France isn’t exactly renowned for low-fat recipes, but here are three classic chicken dishes
specially adapted to provide a healthy, low-fat alternative. They are quick and simple to
prepare and cook – and they are all delicious!
1: Chicken with Pernod & Saffron
Here’s an excellent low-fat chicken recipe using the classic combination of Pernod, saffron,
garlic, tomatoes and olive oil. The taste is truly sensational!
Mix together one tablespoon of extra-virgin olive oil, 125ml of Pernod (or other pastis),
a few strands of saffron and some salt and pepper. Pour this mixture over eight unskinned
chicken portions and mix well together. Leave for a couple of hours (or even overnight)
for the flavours to develop.
Heat another tablespoon of olive oil in a large, heavy frying pan. Take the chicken pieces out
of the marinade and drain well. Add them to the pan. Cook over a moderate heat, turning once,
until lightly browned on both sides. Remove and set aside.
Add two finely sliced shallots to the pan and sweat gently until softened but not browned. Then
add 4-5 large tomatoes, skinned, deseeded and roughly chopped, together with 3 crushed cloves
of garlic. Cook all together for a few minutes, stirring frequently. Now put the chicken joints
back in the pan. Add about 400ml of hot chicken stock, plus any left-over marinade. Bring to a
simmer, then lower the heat and cook gently for about 20 minutes.
Check the seasoning. Sprinkle with some finely chopped parsley or tarragon, and serve immediately
with a couple of fresh vegetables of your choice. (Serves 4 people.)
2: Roast Chicken with 40 Cloves of Garlic
Yes, it’s a lot of garlic! But you’ll be surprised at the delicacy and fragrance of the final taste. If you like, you can blanch the garlic for a couple of minutes beforehand – but it’s not really necessary.
Preheat the oven to180C/350F/Gas Mark 4.
Take a large, free-range, farm-reared chicken and season it well inside and out with salt and pepper.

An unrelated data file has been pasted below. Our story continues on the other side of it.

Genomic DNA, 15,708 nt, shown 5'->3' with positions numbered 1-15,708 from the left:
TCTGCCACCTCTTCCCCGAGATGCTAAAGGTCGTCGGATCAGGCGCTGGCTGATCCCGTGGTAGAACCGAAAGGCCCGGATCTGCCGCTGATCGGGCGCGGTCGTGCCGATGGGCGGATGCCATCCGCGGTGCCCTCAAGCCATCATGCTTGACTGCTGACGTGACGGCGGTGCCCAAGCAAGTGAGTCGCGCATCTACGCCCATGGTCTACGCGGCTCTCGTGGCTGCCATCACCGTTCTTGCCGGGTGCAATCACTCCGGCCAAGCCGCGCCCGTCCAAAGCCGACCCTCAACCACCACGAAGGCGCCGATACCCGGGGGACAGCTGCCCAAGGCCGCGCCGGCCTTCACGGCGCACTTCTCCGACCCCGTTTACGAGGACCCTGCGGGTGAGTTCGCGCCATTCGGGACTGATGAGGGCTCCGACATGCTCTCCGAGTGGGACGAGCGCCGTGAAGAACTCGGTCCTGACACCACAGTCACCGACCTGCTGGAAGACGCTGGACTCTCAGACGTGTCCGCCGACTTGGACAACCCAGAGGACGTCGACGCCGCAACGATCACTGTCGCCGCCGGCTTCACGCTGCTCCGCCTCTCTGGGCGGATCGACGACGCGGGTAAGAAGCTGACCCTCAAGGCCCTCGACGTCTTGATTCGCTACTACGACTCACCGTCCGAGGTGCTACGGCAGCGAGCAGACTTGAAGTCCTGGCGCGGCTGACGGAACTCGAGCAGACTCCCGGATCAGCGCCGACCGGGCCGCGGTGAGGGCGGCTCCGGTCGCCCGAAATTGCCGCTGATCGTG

Rub it all over with a little olive oil. (Not too much – this is supposed to be a low-fat recipe!) Put
about 20 unpeeled cloves of garlic inside the cavity, plus a few sprigs of fresh tarragon.
Put the chicken in a suitably sized roating tin and strew over another 20 or so unpeeled garlic cloves.
Now add about 200ml hot chicken stock.
Place in the preheated oven and cook for one hour, basting every now and again with the cooking
juices. Check that the bird is cooked by piercing the thickest part of the thigh with the point of a
sharp knife. If the juices run clear, it’s ready. If they are still a bit pink, put the bird back in the oven
and cook for another 10-15 minutes.
For a truly low-fat chicken dish, remove the skin of the cooked chicken (it should come away quite
easily) before serving. Serve the chicken cut into portions with all the garlic cloves popped out of
their skins and scattered around, and the light, aromatic cooking juices poured over. The garlic can
be spread on slices of French bread that have been lightly browned in a low oven and then drizzled
with a little olive oil. Very authentic! (Serves 4-5 people).
3: Supreme of Chicken with Honey & Lime
This is a spectacularly easy dish!
Preheat the oven to 190C/375F/Gas Mark5.
For four people, take four skinned and flattened chicken breasts and season well with salt and
pepper. Lay them side by side in one layer in a shallow ovenproof dish.
Mix together the juice of 2 limes, 2 tablespoons of good-quality runny honey, 2 peeled and crushed
cloves of garlic, a tablespoon of fresh thyme leaves and 3 tablespoons of extra-virgin olive oil.
Pour this mixture over the chicken breasts and bake for about 20 minutes in the preheated oven,
basting from time to time with the cooking juices, until the juices run clear when the chicken is pierced
with a sharp knife point.
Serve with some plainly steamed fresh vegetables and/or a dressed rocket salad.
How easy is that?
I hope you enjoy these low-fat chicken recipes from France. Chicken can certainly provide a whole range
of healthy, low-fat meals – but only if you take the time and trouble to seek out free-range, farm-reared,
corn-fed, preferably organic birds. Believe me its well worth the hassle!